Subcellular distribution of L6-Ag almost completely overlaps with that of CD63. Nonetheless, at least one aspect of their trafficking to LEO is clearly distinct. Although CD63 is readily targeted to LEO from the cell surface (Mantegazza et al., 2004; Rous et al., 2002), our results strongly suggest that a biosynthetic pathway is the main route of delivery of L6-Ag to late endosomes. First, we established that there is no persistent centripetal trafficking of L6-Ag towards centrally located LEO. Second, there was no apparent internalisation of the surface-bound anti-L6-Ag mAb over the whole period of observation (7-24 hours). Although these data do not exclude a possibility that a small proportion of the protein can be targeted to LEO from the plasma membrane, they are indicative of a minimal contribution of the constitutive endocytosis in the targeting process. Because L6-Ag does not possess any of the known targeting/sorting motifs, it is likely that its trafficking towards late endosomes requires the activity(ies) of the associated protein(s). The fact that the presence of transmembrane domains is sufficient for trafficking L6-Ag to LEO suggests that at least one additional transmembrane protein is involved in the targeting process. In this regard, the contribution of a transmembrane region in targeting to LEO has been previously observed for LGP85, a member of the CD36 superfamily (Kuronita et al., 2005). Although it was previously reported that syntenin-2 affects the subcellular localisation of L6-Ag (Borrell-Pages et al., 2000), our results clearly indicate that this or any other possible interactions involving the C-terminal cysteine are not essential for the localisation of L6-Ag to late endocytic compartments in MCF-7 cells. Surprisingly, although L6-Ag is ubiquitylated (molecular masses of ubiquitylated species of L6-Ag suggest that the protein undergoes mono- and di-ubiquitylation), mutations of ubiquitylation sites does not preclude trafficking of the protein to LEO. Nevertheless, subtle differences observed in the distribution of wild-type L6-Ag and its ubiquitylation-deficient mutant suggest that, in addition to its role in cell motility at the plasma membrane, ubiquitylation of the protein might be important for intracellular function of the protein.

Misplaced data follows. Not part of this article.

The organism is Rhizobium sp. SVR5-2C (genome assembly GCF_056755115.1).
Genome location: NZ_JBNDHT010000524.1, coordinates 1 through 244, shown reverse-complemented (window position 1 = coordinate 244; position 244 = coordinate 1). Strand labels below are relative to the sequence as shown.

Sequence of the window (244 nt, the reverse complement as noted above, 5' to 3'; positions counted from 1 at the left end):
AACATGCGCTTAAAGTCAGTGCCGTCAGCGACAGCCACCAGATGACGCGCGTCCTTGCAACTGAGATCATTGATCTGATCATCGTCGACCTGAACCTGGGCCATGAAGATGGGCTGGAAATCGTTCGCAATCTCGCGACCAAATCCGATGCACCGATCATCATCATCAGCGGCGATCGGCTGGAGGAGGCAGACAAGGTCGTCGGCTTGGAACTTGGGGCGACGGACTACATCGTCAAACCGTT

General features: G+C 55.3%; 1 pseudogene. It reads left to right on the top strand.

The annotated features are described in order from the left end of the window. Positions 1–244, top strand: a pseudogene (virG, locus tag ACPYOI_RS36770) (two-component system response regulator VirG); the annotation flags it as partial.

In summary, we have identified a new mode of regulation within TERM in which one of its transmembrane components controls the dynamics of the others. Our data also point to a previously unknown link between cell motility and ubiquitylation of proteins within TERM. L6-Ag-dependent recruitment of cytoplasmic proteins to TERM might be directly responsible for both destabilising TERM on the plasma membrane of and providing downstream targets for certain tetraspanins in migrating cancer cells.